Don't-Miss Security Stories
A journalist accused of helping a rogue hacking group briefly take control of the LA Times' website was convicted by a federal jury in California on Wednesday.
Amazon unveiled a pair of services Wednesday that are designed to make it easier for companies to keep their cloud deployments secure and within the parameters they want.
This outdoor light fixture is also a weatherized intercom with a built-in alarm to deter intruders.
Google has issued patches for two new Stagefright-related software vulnerabilities, one of which affects Android versions going back to 2008 and puts millions of users at risk.
On the Internet, nobody knows you're not in the mafia
Scottrade announced Friday that it suffered a security breach in late 2013 and early 2014, affecting approximately 4.6 million customers. It said it had no idea that the breach had occurred until law enforcement officials told them about it.
A hack of the popular crowdfunding platform may be worse than Patreon itself has let on.
Symantec has discovered malware that infects routers and Internet of Things devices, then cleans out any existing malware and locks the devices down against future attacks.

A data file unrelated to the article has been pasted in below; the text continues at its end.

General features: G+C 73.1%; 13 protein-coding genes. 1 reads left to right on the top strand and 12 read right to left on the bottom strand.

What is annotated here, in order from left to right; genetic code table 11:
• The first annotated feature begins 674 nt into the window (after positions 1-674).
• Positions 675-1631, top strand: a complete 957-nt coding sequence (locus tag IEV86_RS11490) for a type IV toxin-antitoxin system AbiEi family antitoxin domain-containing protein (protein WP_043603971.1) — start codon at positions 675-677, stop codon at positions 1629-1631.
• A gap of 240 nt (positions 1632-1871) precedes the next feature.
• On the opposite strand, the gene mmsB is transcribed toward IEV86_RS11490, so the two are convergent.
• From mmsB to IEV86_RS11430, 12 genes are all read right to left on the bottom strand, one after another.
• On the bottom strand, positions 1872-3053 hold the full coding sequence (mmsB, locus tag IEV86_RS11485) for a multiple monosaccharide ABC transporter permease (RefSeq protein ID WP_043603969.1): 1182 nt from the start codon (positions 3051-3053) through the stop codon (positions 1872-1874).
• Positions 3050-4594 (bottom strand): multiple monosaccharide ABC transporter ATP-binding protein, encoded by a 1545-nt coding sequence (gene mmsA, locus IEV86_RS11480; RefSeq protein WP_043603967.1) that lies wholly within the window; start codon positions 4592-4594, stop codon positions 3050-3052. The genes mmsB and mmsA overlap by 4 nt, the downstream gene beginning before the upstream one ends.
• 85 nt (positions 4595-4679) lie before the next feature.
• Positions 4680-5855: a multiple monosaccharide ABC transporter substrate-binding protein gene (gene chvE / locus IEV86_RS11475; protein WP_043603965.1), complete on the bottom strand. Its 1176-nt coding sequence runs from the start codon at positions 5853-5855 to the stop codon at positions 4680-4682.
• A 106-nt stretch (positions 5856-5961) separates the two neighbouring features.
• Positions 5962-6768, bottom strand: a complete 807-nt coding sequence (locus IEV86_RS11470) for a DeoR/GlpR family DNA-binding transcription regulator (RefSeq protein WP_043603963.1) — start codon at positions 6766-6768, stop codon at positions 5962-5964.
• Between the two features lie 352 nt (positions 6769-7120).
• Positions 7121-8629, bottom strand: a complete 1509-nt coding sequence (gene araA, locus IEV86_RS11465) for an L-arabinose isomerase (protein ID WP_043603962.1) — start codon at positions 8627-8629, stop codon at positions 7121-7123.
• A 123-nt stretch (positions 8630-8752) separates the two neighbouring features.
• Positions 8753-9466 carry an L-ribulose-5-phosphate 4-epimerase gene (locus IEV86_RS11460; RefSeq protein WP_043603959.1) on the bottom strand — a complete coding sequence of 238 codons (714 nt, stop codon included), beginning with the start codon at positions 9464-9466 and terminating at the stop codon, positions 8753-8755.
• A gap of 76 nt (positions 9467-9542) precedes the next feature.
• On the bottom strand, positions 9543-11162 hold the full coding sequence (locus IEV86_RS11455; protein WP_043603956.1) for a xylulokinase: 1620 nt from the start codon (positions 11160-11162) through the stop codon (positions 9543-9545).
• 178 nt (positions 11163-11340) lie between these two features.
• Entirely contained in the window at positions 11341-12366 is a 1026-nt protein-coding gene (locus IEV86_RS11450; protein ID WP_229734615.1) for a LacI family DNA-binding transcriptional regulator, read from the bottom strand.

A data breach at credit bureau Experian may have exposed data from T-Mobile USA on about 15 million U.S. consumers.
The Cisco AnyConnect Secure Mobility Client was updated to fix vulnerabilities that could allow attackers to gain system or root privileges on Windows, Linux and Mac OS X computers.
Newly discovered vulnerabilities in the way Android processes MP3 and MP4 files can allow attackers to compromise devices by tricking users to visit specifically-crafted Web pages. Meet Stagefright 2.0.
If you run Windows 7 and saw an unknown patch this morning that seemingly disappeared, relax. It was a Microsoft error.
New versions of the Dyreza computer Trojan are configured to steal credentials for order fulfillment, warehousing, inventory management, ecommerce and other IT and supply chain services.
Thousands of medical devices, including MRI scanners, x-ray machines and drug infusion pumps, are vulnerable to hacking, creating significant health risks for patients, security researchers said this week.
The security response team from Akamai Technologies have observed multiple attacks originating from a Linux botnet recently that have ranged from a few gigabits per second to over 150.